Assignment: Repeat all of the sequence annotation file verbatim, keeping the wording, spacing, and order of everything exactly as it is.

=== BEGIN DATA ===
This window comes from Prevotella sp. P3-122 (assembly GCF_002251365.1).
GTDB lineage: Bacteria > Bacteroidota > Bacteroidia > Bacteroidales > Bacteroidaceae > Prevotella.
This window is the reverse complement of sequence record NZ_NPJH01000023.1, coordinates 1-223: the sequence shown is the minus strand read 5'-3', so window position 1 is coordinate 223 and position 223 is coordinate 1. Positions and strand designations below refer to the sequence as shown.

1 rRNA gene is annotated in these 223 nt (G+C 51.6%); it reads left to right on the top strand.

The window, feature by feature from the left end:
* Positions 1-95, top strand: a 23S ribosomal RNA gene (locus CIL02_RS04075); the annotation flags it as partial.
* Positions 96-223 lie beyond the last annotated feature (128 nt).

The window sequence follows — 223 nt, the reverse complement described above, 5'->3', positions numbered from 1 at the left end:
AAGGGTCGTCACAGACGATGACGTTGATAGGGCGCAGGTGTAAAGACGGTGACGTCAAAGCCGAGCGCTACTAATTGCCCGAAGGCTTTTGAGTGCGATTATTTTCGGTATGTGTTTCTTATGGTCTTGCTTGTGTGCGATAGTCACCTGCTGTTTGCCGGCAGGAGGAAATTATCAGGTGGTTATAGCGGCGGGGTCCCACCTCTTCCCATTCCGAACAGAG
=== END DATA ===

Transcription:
This window comes from Prevotella sp. P3-122 (assembly GCF_002251365.1).
GTDB lineage: Bacteria > Bacteroidota > Bacteroidia > Bacteroidales > Bacteroidaceae > Prevotella.
This window is the reverse complement of sequence record NZ_NPJH01000023.1, coordinates 1-223: the sequence shown is the minus strand read 5'-3', so window position 1 is coordinate 223 and position 223 is coordinate 1. Positions and strand designations below refer to the sequence as shown.

1 rRNA gene is annotated in these 223 nt (G+C 51.6%); it reads left to right on the top strand.

The window, feature by feature from the left end:
* Positions 1-95, top strand: a 23S ribosomal RNA gene (locus CIL02_RS04075); the annotation flags it as partial.
* Positions 96-223 lie beyond the last annotated feature (128 nt).

The window sequence follows — 223 nt, the reverse complement described above, 5'->3', positions numbered from 1 at the left end:
AAGGGTCGTCACAGACGATGACGTTGATAGGGCGCAGGTGTAAAGACGGTGACGTCAAAGCCGAGCGCTACTAATTGCCCGAAGGCTTTTGAGTGCGATTATTTTCGGTATGTGTTTCTTATGGTCTTGCTTGTGTGCGATAGTCACCTGCTGTTTGCCGGCAGGAGGAAATTATCAGGTGGTTATAGCGGCGGGGTCCCACCTCTTCCCATTCCGAACAGAG